Epees & Sorcellerie: TWOTW session 2

Although 3 of my regular players couldn’t make it today, I decided to push on with the E&S game to help while away the afternoon.

After witnessing Visimar, Psatan and Deroth legging it out of the decrepit chapel, Akuma, a thieving ex-militiaman, joined Oxonfrey in the crypt. After making a ghastly discovery in a locked casket (a dead ringer of her ladyship with a wet doll), they too did a runner! Exploring the old farmhouse was surely a better idea…

They decided to extinguish their torches and sneak in, but found it was rather dark inside. The house was all shuttered up and there was only a smouldering hearth to light their way. It didn’t take too long before they sensed that they weren’t alone. There were creatures in the walls, under the floorboards and in the shadows. Nasty little hairless rats with almost human faces. Akuma managed to skewer two of them with his crossbow. Oxonfrey decided to roast one at point blank range with his elemental force but the rat-thing got the better of him, biting his leg, his finger and then slashing his wrist causing him to pass out in a pool of blood. As it gloated, Akuma got a bead on the rat-thing so that when it turned on him, he managed to fire a bolt right through its shrivelled skin. Ooh-ya!

Thankfully Akuma is a civilized sort, and was able to apply his learned mind to saving Oxonfrey’s life. Maybe there is honour amongst thieves after all…

3 thoughts on “Epees & Sorcellerie: TWOTW session 2

  1. oldboy

    I just discovered this game today, and have been trawling google looking for people discussing it. Glad to see something relatively recent!

    I’m curious if you have any feedback regarding combat in E&S. Specifically with regard to attack rolls and AC. I really like the elegance of the 2d6 system, but it looked like it could turn into a whiff fest?

    A lucky PC with a 12 dex, anyone in plate armor, and most of the high level monsters all seem nigh unassailable. A 7th level warrior with a +3 attack and +1 Str bonus attacking an AC of 12 only has like a 16% chance to hit and a 30% chance to tie.

    Hoping maybe I’m misinterpreting or missing some information. Have you had any experience with the high AC causing combat to be grindy?

    Reply
  2. donjondo Post author

    Hi Oldboy, I’m glad to hear that you’ve found E&S. I’ve only run it at low levels so far, but I’ve found that in play, the combat is gritty and very dynamic. Melee is risky, as it’s the highest roller that hits, so you should pick your fights wisely. It’s probably best to best to stack the situation in your favour, either with positioning, outnumbering your opponent, exploiting a weakness, or fighting dirty. I think this is one of the things that helps to make it sword & sorcery rather than heroic fantasy.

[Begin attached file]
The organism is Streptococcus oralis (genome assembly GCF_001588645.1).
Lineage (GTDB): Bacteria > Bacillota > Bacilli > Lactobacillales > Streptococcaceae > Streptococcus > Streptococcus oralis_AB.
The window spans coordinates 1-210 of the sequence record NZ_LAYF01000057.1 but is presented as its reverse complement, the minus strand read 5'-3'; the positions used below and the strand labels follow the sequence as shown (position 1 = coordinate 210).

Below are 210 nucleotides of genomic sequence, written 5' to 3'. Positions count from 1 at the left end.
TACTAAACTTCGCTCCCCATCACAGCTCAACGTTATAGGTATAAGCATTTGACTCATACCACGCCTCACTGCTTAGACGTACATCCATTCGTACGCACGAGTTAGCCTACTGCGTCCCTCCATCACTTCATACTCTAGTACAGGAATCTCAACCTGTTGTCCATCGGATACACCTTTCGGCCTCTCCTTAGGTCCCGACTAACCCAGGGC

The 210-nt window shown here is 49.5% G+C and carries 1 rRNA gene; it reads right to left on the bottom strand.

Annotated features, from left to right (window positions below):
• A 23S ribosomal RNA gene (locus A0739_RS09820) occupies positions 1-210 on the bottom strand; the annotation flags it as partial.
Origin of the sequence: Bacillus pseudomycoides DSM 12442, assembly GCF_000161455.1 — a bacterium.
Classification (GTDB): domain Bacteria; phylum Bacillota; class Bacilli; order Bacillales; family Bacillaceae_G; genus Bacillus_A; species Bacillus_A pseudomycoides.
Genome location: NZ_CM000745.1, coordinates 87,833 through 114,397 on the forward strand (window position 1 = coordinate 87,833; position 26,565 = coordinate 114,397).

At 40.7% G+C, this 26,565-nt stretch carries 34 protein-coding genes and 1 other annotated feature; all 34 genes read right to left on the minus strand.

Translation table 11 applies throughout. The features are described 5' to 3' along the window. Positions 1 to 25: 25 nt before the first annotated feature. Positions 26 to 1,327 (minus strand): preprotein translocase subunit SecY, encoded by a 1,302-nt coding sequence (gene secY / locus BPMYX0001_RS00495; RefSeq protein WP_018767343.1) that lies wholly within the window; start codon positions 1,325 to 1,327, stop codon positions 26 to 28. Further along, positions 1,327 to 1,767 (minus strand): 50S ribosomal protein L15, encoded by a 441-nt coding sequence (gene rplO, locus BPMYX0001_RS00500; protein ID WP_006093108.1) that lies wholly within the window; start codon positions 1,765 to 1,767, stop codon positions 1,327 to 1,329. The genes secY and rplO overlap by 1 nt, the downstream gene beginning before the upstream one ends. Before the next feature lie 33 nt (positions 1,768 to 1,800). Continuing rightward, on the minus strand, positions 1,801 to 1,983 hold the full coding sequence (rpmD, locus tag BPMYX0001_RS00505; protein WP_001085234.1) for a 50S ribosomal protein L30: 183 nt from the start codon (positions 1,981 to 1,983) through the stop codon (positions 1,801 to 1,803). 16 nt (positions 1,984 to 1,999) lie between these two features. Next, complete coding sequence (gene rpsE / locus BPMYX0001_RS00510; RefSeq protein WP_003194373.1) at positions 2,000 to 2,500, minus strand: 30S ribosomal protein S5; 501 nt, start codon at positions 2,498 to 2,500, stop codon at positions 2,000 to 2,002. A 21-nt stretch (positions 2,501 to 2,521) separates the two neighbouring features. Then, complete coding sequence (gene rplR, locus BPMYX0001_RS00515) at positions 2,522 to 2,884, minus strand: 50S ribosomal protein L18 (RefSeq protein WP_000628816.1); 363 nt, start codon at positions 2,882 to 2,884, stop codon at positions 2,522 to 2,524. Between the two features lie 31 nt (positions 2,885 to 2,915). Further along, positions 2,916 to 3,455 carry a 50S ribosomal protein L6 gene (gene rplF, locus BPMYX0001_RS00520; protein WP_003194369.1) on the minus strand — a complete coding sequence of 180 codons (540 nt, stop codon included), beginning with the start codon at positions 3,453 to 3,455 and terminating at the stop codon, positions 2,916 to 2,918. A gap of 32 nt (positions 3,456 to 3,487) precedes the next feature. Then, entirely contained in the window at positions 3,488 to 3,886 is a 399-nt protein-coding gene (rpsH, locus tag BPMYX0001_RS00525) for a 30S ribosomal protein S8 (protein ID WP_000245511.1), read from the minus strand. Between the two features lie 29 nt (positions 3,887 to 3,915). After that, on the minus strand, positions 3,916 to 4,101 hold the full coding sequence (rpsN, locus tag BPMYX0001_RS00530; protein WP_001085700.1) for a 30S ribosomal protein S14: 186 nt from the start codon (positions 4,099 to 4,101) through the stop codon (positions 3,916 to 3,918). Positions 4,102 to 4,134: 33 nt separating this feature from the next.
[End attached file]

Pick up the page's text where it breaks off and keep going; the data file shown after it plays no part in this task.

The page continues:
To answer your question about opponents with 12 Dex or AC12… the dice are fickle! The gods do turn their backs on the mighty more often that you might think. For every result, there is a possible narrative outcome. If all combatant declare their intentions (if a monsters intentions are not obvious, then you’ll need to telegraph it), then roll the dice and divine the outcome. Combat is anything but boring!

    The lack of initiative in the system is also a boon. Not all encounters need lead to combat. I think this helps players think more creatively about the adversaries that they face.

    For high level monsters, I’d suggest taking a small army. There are rules in the book for mass battles. As it suggests, use groups of soldiers as if they were 1 attacker, but when they take HP damage they lose that many soldiers. If they’re fighting against a high level monster, then it takes HP damage as normal. Alternatively, you could always try to parley. You may find that high level monsters may have troubles of their own that they need minions (PCs) to assist them with.

    I must admit the explanation of the combat system suffers from either a lack of clarity or a less than perfect translation. However I’d urge you to stick with it as it reaps huge rewards when you get the hang of it. I’d never go back to “turnabout” combat again.

    I had actually started writing a series of posts all about my thoughts on the combat system, so you’ve encouraged me to finish them. I’ll get them up as soon as I can. In the meantime, happy gaming!

    Reply
    1. oldboy

      Thanks for your response! I look forward to reading more about your experiences with the game. I’m heavily considering running it instead of some of the other more traditional retro-clones.

      Reply

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